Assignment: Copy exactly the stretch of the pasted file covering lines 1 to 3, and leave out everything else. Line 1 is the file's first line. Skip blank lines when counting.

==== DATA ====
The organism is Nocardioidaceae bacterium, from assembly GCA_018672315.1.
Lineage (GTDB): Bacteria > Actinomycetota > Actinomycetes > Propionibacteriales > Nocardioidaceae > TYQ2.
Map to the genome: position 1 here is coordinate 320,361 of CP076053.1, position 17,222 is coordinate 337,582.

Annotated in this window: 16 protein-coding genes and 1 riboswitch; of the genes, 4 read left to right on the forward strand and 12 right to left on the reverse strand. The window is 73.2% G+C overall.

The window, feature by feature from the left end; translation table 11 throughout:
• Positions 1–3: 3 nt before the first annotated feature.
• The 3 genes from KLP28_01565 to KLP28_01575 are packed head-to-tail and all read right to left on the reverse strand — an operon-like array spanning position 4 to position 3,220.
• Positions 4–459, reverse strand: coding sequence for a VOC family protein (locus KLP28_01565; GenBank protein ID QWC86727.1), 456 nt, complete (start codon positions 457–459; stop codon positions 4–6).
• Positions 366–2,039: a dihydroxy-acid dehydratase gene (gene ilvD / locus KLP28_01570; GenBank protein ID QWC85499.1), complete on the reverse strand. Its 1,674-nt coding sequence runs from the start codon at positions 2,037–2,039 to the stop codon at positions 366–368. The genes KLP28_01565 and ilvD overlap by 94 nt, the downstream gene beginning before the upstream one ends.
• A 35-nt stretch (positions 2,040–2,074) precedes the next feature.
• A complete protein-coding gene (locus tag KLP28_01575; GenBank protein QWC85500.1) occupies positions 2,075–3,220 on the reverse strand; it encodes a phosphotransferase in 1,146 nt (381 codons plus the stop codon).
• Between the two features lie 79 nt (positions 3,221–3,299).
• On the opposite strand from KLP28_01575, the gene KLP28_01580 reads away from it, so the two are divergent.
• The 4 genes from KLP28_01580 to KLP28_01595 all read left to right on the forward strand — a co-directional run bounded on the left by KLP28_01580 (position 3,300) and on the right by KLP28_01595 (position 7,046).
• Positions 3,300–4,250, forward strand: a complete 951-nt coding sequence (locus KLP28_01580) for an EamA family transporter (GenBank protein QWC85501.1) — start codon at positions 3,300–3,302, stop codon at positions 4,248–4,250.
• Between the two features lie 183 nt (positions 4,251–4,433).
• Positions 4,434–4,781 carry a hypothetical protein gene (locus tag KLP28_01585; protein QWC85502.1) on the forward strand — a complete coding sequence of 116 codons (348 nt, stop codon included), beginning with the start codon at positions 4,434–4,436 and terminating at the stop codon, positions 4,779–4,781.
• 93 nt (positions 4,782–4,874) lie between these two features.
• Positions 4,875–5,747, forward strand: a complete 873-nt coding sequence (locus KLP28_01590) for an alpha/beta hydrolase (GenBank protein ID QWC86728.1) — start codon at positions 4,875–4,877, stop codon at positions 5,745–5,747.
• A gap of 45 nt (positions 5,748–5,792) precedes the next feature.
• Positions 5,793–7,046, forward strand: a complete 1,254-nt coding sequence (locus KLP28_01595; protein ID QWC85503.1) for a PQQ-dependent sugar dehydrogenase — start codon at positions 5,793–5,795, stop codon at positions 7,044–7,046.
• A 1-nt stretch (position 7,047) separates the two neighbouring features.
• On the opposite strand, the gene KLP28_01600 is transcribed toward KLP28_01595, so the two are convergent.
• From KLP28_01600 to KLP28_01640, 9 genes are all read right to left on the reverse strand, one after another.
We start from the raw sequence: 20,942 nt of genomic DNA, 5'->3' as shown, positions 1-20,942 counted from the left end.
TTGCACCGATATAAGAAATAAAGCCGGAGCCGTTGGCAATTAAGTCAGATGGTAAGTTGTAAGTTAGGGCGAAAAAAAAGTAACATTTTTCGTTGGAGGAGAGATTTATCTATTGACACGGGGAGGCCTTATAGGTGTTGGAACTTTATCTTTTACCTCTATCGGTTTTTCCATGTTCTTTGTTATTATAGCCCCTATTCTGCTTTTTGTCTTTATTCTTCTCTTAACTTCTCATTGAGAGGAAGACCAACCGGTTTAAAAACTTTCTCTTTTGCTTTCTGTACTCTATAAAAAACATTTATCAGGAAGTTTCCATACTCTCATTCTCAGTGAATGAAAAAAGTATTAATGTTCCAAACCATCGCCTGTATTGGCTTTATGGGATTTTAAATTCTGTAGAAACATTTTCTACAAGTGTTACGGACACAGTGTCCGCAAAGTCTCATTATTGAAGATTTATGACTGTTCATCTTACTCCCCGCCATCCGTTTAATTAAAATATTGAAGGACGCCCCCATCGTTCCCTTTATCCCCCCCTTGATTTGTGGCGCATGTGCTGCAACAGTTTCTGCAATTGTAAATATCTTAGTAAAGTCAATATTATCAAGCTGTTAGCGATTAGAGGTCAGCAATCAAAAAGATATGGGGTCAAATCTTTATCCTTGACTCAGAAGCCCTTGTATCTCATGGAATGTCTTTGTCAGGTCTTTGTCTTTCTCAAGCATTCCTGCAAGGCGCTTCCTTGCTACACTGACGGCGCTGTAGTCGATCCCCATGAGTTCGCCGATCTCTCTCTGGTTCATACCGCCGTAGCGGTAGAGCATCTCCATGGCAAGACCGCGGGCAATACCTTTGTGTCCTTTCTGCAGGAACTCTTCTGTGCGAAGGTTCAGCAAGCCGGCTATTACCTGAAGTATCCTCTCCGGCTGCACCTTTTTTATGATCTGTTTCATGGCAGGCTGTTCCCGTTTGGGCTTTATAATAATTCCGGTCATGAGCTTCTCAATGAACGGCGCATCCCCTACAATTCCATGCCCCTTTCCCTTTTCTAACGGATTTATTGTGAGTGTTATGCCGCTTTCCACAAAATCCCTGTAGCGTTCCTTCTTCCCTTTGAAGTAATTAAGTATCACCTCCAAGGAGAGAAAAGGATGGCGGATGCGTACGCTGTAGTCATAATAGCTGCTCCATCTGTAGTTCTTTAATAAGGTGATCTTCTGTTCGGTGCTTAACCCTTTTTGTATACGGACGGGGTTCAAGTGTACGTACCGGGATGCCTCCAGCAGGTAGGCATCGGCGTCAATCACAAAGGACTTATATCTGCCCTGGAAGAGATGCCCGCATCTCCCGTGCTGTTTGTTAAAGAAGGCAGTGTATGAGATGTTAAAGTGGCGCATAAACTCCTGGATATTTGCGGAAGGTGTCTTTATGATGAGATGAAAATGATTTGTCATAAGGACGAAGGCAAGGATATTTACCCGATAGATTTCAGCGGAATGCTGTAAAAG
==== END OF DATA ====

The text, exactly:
The organism is Nocardioidaceae bacterium, from assembly GCA_018672315.1.
Lineage (GTDB): Bacteria > Actinomycetota > Actinomycetes > Propionibacteriales > Nocardioidaceae > TYQ2.
Map to the genome: position 1 here is coordinate 320,361 of CP076053.1, position 17,222 is coordinate 337,582.